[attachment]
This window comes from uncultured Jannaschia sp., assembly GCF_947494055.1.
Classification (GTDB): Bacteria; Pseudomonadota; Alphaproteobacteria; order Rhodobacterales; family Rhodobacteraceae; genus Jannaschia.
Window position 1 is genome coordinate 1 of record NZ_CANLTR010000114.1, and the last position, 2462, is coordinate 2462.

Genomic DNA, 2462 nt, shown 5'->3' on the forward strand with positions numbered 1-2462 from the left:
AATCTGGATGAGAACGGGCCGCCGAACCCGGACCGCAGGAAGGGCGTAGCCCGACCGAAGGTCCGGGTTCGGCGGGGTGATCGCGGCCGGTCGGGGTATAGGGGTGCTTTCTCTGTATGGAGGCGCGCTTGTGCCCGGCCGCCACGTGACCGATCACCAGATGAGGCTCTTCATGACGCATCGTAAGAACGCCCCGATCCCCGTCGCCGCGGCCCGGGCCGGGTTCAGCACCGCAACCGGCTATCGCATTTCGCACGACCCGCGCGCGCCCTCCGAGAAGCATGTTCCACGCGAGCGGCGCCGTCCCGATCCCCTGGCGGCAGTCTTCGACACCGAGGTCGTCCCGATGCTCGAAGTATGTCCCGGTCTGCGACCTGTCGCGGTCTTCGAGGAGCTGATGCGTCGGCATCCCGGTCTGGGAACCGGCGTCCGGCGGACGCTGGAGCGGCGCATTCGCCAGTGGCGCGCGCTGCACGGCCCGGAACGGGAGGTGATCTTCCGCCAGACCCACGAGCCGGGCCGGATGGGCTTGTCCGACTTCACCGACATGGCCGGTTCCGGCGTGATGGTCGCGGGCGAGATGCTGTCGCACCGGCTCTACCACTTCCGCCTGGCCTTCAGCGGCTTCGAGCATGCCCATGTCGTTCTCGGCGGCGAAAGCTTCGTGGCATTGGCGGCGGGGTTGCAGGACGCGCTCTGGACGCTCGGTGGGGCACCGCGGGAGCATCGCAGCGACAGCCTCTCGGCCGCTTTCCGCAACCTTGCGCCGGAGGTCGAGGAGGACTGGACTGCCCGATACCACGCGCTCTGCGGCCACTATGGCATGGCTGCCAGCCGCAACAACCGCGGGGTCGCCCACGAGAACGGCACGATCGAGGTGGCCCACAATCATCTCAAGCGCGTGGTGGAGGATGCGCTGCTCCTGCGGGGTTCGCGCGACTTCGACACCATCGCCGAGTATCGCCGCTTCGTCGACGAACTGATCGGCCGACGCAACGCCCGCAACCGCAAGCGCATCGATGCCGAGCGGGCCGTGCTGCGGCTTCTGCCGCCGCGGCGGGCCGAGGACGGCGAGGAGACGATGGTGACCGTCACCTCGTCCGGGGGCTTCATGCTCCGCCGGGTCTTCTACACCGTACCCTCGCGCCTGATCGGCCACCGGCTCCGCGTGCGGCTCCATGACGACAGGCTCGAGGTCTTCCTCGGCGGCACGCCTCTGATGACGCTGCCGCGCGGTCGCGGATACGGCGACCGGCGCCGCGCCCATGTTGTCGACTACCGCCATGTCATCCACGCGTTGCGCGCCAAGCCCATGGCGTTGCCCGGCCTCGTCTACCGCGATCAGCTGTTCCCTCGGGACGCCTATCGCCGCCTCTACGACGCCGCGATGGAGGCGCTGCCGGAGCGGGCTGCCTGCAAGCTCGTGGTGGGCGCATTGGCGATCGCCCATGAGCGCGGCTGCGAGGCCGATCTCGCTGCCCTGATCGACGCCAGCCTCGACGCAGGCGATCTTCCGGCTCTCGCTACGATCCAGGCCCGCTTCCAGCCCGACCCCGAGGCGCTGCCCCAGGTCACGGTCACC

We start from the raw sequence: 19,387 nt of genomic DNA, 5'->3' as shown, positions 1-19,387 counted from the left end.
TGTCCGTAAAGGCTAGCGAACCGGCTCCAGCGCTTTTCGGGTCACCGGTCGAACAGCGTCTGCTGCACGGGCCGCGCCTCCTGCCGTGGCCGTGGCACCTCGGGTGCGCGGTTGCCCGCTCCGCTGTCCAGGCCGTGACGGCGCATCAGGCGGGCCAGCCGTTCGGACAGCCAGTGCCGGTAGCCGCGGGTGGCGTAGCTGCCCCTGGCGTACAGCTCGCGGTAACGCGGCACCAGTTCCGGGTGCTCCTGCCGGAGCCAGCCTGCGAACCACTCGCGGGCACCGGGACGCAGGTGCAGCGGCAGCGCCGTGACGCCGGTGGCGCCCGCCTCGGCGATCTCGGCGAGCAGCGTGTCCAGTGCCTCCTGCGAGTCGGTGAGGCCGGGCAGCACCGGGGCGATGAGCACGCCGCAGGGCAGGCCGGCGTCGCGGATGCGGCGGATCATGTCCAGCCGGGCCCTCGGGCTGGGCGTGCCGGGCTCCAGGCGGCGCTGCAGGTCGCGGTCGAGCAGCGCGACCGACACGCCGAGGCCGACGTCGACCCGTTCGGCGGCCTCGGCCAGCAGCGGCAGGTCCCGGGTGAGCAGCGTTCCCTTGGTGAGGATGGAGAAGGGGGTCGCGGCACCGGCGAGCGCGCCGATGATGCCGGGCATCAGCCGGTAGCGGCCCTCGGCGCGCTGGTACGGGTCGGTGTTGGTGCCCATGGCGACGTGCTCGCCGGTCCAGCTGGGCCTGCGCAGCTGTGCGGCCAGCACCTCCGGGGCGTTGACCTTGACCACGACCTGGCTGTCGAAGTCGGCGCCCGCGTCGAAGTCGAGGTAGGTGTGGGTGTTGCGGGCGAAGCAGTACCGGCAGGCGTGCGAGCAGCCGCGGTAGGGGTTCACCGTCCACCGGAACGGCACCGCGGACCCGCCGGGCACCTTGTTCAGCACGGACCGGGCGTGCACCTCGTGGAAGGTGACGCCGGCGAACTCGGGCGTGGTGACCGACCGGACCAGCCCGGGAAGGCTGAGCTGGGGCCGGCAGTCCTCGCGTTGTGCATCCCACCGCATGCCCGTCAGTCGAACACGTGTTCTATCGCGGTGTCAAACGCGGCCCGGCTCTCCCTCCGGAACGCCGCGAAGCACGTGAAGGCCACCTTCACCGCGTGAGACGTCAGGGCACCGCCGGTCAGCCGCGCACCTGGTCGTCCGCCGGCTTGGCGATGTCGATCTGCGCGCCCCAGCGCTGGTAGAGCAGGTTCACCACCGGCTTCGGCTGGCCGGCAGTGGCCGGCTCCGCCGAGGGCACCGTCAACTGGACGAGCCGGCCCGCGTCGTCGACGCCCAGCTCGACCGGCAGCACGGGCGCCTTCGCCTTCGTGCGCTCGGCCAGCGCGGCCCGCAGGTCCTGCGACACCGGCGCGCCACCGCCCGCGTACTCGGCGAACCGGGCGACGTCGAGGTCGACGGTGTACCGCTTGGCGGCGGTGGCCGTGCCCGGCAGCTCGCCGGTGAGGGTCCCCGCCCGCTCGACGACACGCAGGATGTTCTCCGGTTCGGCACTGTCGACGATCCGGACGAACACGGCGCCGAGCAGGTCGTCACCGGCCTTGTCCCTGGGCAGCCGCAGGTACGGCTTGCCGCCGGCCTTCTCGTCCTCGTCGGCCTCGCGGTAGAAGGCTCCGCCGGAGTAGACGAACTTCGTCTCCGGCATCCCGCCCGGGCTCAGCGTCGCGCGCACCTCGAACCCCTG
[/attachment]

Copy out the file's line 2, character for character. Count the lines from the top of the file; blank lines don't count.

Classification (GTDB): Bacteria; Pseudomonadota; Alphaproteobacteria; order Rhodobacterales; family Rhodobacteraceae; genus Jannaschia.